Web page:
We will know much more about the future of Obamacare (the Affordable Care Act, or ACA) after the Supreme Court rules later this month in King v. Burwell. That case will decide the future of tax-credit subsidies to individuals purchasing health insurance on exchanges run by the federal government, rather than by the states. These subsidies are an important element of the ACA design that encourages lower- and middle-income individuals to buy coverage.
But King v. Burwell is not the only issue under Obamacare that confronts Americans, their employers, state governments, and the federal government. There are other structural issues in the ACA design that will require rethinking, no matter what the Supreme Court decides.
The U.S. system of financing healthcare has been a morass at least since employers became involved in the 1940s, when employers began offering health insurance to their workers in lieu of raising wages under World War II price and wage controls. Healthcare financing got more even complex when healthcare costs started rising much faster than inflation, requiring employers to start managing costs more closely.
And now, with Obamacare, the financing of healthcare is being complicated even further. Under the ACA design, consumers and providers are getting squeezed on all fronts, and the squeezes will get tighter in the years ahead, no matter what the Supreme Court decides in King v. Burwell.
Here are the reasons for the squeeze on employer plans:
1. MANDATED BENEFITS
Healthcare plans must include an ever-broadening list of products and services. This started prior to the ACA with a variety of state mandates. But the ACA federalized the mishmash of state requirements. Now, to qualify as an acceptable plan under the ACA, healthcare insurance must provide “essential health benefits” in ten categories. There are only narrow exceptions permitting people to choose catastrophic coverage, and they still cannot any categories of benefits they don’t think they will need. This is like requiring every car owner to carry not only liability coverage, but also collision coverage to the full replacement value of the vehicle and roadside assistance as well.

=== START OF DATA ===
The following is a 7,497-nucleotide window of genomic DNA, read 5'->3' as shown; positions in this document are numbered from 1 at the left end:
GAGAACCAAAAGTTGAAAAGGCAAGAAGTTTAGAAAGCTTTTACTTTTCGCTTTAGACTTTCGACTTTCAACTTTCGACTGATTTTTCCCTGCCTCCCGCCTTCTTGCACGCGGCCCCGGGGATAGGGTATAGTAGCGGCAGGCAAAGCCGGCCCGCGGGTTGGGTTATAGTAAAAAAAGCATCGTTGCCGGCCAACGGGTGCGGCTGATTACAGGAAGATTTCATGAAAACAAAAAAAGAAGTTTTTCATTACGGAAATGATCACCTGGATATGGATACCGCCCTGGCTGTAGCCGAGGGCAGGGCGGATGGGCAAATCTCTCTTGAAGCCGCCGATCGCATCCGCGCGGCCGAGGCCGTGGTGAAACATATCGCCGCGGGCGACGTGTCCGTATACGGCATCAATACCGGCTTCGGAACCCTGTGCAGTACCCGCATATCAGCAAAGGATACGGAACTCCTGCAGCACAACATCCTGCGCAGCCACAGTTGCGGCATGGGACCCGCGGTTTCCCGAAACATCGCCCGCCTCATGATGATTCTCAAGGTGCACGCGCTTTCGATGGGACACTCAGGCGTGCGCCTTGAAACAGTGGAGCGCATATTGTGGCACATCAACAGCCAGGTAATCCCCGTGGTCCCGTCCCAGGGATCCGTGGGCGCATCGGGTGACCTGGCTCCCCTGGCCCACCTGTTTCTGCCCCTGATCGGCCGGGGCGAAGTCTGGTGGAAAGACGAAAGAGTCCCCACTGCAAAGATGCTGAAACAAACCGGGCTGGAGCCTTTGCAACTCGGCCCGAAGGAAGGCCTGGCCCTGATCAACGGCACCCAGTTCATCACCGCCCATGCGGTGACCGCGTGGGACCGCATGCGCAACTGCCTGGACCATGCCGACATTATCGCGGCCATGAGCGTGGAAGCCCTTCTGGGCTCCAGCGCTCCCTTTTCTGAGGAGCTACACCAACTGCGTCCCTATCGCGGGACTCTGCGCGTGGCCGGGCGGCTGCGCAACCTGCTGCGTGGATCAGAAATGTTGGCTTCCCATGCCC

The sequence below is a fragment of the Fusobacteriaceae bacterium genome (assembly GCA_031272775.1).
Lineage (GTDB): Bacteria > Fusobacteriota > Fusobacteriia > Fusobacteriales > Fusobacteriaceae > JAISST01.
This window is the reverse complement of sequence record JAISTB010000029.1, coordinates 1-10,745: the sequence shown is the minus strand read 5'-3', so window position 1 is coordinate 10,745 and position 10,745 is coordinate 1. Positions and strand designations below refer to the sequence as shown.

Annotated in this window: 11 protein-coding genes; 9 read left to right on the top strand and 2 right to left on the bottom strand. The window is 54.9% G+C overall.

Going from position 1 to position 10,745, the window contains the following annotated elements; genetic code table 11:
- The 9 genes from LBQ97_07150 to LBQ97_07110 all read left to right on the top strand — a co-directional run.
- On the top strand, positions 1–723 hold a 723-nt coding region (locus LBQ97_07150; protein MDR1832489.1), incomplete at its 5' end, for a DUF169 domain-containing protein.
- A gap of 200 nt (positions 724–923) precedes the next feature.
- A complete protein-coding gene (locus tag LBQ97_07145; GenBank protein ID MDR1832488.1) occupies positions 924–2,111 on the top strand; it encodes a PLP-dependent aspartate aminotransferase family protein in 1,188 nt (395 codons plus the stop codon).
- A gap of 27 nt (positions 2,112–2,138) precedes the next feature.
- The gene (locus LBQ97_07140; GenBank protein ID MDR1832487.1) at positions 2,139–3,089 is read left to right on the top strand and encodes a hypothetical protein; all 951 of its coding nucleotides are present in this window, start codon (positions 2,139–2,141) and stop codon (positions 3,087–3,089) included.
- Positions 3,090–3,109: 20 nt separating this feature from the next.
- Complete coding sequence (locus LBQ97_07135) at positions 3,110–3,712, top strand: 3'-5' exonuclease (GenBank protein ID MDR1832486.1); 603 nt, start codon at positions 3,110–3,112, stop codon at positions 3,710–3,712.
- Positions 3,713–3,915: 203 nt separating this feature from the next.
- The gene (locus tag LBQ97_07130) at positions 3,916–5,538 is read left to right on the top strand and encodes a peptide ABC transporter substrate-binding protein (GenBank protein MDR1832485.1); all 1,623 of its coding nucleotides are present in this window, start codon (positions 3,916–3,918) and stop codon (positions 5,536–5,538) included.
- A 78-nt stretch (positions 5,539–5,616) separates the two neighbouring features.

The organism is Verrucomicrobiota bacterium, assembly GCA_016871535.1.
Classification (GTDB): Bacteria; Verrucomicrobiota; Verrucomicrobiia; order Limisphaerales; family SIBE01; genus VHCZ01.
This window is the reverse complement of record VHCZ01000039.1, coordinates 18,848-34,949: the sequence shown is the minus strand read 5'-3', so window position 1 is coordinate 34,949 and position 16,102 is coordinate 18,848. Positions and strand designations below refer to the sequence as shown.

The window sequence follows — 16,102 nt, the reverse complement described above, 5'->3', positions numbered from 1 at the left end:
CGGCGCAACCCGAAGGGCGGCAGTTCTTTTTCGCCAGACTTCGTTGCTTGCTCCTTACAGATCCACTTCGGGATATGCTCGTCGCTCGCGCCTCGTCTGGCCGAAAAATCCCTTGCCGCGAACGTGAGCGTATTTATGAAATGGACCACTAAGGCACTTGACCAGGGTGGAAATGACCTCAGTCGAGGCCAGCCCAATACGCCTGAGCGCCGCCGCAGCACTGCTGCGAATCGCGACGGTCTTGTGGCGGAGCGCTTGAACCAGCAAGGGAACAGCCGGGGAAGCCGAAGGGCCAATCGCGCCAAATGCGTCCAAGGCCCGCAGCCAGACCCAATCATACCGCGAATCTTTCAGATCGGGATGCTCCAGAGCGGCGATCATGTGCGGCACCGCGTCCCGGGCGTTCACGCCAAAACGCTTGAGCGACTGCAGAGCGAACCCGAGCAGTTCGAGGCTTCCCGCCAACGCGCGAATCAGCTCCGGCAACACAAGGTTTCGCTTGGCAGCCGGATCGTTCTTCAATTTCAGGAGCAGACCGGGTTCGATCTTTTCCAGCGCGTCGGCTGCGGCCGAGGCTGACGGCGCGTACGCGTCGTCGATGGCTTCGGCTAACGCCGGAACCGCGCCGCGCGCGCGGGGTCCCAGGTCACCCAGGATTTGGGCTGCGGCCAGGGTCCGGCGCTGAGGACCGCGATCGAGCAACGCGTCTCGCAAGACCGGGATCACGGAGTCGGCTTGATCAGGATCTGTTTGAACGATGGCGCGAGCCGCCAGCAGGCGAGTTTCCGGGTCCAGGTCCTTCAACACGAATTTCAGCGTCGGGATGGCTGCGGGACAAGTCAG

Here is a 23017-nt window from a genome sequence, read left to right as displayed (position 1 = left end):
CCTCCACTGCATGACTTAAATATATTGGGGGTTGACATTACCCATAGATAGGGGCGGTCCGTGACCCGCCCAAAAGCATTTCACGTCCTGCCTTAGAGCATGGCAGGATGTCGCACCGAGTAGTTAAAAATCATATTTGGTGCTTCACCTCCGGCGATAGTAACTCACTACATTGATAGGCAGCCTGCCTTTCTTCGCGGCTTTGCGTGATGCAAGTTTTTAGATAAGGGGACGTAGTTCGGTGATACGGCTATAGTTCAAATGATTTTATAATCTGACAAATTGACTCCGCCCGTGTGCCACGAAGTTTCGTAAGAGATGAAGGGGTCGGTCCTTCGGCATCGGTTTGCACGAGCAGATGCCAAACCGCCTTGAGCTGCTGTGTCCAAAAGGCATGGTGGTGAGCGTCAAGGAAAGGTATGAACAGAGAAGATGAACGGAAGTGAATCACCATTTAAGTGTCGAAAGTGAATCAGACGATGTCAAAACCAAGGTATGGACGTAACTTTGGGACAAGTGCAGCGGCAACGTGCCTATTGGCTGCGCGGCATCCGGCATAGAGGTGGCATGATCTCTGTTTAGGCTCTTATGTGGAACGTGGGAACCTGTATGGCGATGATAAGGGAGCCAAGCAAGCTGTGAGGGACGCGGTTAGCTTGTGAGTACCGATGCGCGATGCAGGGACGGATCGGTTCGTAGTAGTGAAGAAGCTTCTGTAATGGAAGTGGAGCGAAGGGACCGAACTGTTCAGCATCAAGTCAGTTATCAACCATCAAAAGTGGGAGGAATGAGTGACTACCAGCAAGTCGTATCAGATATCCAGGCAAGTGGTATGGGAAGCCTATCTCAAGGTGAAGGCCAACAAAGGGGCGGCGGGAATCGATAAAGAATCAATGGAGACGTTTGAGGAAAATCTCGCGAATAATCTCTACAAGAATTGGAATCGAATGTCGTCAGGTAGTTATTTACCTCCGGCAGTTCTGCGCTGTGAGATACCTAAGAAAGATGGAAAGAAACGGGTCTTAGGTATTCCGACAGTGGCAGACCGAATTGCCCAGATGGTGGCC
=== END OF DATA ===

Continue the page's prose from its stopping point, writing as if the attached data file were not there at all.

2. “AFFORDABLE” COST
Healthcare plans cannot cost too much. Employer plans under the ACA must have an option that offers “minimum essential coverage.” This coverage must include all the “essential health benefits” and must cover at least 60% of the cost of those benefits. Moreover, such a plan must not charge more than 9.5% of household income for the employee’s share of individual coverage. If the employer does not provide such an option under its healthcare plans, the employer will have to pay a substantial penalty per employee.
3. BUT NOT TOO GENEROUS
Employer healthcare plans cannot provide too much in the way of subsidies. In 2018, the so-called “Cadillac tax” will kick in for employers who provide more than $10,200 in individual coverage or $27,500 in family coverage to their employees (amounts adjusted for inflation). The Wall Street Journal reports that most employers think they will exceed these thresholds with their plans as currently designed by 2018 or soon after.
Because of these factors, employer-provided healthcare benefits plans are in a vise. The floor is the benefits that must be covered . . . and Obamacare raised that floor. Both sides of the cost equation are pushing in. Obamacare sets the maximum that employees can pay (and the 9.5% maximum will rise only as fast as wages rise) and also sets the maximum that employers can pay (which will go up at the rate of inflation).
Over time, more and more employers will be forced into a Hobson’s choice: (1) pay the increasing costs of healthcare to keep their plans “affordable”, which leads to the Cadillac surtax, or (2) drop employee healthcare benefits, which leads to employers paying the penalties for not offering “minimum essential coverage”.
Regardless what happens in the Burwell case, Obamacare is not sustainable from employers’ perspective.
We are long past the days of complaining about President Obama’s inaccurate statement “if you like your healthcare plan you can keep it.” We now must wonder if we can keep employer-provided healthcare at all. And if we can’t keep employer-provided healthcare, how will Americans pay the unaffordable costs of “essential health benefits” without subsidies?
Should we reconsider linking healthcare coverage with employment?